Monroe sculpture unveiled in Chicago
Her makers had hoped to keep her identity a mystery.
But from the moment those giant gams stepped onto Michigan Avenue in the heat of the night Monday, that telltale white skirt blown askew, there was little doubt that the 26-foot-tall headless sculpture in Pioneer Court (400 block of North Michigan Avenue, east side) would transpire as anyone other than Marilyn Monroe.
The plastic covering that all week shrouded the sculpture’s head was ceremoniously removed early Friday morning prior to the commuter rush, at last revealing the big picture of what downtown residents and commuters — and tourists — will be looking at for months to come.
Dubbed Forever Marilyn the sculpture by New Jersey-based artist Seward Johnson will live in Pioneer Court through what will be a rather chilly winters for the bare-legged, exposed-panties icon. It’s scheduled to depart in the spring.
Then again, several prior tenants (notably, the “American Gothic” couple, also by Johnson) have overstayed their welcome and were on view for more than a year before moving to their next destination.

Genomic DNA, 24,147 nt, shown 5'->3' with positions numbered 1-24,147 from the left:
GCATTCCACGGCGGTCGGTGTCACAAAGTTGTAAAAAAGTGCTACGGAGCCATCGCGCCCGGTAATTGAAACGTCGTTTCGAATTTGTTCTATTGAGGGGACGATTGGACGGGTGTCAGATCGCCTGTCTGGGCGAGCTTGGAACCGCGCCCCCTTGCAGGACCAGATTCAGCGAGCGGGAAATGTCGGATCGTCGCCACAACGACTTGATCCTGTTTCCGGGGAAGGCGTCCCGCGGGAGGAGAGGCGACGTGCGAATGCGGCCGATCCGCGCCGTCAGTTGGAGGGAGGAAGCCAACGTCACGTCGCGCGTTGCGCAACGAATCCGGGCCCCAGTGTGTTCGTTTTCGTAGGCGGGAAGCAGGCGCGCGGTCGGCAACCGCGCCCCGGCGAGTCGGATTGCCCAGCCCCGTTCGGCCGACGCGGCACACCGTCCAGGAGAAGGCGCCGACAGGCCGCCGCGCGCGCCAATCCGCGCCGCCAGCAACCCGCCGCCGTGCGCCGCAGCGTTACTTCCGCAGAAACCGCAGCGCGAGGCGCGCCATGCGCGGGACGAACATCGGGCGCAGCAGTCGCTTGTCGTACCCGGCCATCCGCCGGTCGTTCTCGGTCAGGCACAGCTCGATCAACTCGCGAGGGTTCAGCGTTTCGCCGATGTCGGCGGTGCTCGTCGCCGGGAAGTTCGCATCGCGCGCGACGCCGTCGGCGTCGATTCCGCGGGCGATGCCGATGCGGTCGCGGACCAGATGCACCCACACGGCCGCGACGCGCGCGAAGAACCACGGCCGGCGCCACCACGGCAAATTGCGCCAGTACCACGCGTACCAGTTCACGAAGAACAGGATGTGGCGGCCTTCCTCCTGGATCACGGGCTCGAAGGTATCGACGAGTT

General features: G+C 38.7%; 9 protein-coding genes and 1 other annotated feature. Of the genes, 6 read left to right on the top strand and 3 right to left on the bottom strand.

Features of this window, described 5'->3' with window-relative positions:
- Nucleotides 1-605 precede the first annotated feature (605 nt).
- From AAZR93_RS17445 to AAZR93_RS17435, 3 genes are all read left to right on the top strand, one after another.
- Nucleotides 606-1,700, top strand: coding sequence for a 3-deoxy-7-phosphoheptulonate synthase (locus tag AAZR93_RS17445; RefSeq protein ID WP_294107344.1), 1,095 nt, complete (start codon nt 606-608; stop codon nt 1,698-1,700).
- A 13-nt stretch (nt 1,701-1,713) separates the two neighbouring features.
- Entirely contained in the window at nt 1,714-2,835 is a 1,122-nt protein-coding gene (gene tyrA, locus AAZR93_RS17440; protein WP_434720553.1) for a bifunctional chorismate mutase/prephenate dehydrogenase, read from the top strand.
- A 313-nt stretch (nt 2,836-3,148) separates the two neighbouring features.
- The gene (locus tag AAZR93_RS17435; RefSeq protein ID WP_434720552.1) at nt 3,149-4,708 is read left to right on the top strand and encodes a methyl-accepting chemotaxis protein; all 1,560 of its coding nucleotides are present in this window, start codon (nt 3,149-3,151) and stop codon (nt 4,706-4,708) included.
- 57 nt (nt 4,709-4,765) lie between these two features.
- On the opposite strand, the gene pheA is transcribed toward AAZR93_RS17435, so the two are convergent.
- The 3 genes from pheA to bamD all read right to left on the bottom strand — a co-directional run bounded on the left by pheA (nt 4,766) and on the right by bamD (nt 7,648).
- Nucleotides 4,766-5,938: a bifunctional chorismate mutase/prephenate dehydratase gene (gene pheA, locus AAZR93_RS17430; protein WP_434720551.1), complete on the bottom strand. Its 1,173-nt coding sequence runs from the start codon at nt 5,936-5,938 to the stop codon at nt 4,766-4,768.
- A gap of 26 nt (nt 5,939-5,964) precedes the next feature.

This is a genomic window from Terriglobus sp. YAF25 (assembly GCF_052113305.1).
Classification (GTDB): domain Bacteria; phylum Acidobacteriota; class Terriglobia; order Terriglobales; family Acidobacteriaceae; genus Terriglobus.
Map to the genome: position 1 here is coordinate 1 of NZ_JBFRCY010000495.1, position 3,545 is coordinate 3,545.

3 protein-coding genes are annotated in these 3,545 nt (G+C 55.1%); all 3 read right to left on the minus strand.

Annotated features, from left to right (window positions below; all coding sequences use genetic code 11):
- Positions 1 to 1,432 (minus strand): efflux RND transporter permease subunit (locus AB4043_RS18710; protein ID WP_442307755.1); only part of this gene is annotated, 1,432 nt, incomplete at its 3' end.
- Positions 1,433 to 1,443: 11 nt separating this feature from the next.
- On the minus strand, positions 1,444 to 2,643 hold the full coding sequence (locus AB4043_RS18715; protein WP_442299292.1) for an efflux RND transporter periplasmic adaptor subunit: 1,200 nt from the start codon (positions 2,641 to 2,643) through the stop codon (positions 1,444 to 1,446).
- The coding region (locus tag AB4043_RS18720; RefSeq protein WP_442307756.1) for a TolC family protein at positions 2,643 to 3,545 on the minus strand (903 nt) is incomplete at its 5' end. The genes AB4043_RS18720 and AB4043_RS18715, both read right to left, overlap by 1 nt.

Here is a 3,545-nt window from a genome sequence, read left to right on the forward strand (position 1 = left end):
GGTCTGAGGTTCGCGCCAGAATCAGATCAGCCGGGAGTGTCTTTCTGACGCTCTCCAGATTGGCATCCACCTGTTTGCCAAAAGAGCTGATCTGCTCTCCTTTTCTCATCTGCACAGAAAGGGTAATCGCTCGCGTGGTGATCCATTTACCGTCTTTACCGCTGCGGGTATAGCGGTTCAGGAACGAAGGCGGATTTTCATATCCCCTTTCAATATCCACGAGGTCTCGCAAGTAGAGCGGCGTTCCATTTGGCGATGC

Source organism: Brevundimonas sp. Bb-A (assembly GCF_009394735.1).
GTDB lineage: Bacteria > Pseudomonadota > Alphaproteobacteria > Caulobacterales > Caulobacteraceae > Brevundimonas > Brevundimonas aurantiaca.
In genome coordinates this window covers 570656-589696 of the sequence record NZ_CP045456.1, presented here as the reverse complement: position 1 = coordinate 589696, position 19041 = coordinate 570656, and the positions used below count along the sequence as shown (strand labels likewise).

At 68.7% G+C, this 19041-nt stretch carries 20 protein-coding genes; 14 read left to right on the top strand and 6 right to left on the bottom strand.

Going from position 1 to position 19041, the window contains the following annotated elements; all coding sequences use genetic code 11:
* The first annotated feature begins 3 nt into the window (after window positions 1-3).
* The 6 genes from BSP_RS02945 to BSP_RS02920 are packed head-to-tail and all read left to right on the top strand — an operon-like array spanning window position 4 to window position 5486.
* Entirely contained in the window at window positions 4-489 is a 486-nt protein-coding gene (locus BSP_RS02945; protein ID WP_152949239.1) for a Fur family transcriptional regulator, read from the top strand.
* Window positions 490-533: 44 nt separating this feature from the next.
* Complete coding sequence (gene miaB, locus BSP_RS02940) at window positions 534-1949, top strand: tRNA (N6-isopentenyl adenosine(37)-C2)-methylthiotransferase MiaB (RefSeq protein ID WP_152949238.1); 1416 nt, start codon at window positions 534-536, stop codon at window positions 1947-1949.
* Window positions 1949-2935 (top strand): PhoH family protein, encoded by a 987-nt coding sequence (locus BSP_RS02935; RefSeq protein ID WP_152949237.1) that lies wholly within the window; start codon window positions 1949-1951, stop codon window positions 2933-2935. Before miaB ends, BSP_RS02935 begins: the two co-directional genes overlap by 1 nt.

Marilyn’s fate is in the hands of Zeller Realty Group, which curates the plaza, and The Sculpture Foundation, which owns the work.
The sculpture’s aim, according to foundation director Paula Stoeke, is to draw eyeballs.
“Through both scale and content this work will attract attention and visitors,” Stoeke said in a statement earlier this week. “The congregation of people is one of the hallmarks of public art and it will be potently evident as Chicagoans discover this newest iconographic sculpture. We also hope that the light-heartedness of the artist’s intention will shine through as Seward Johnson is an artist with a lively sense of humor.”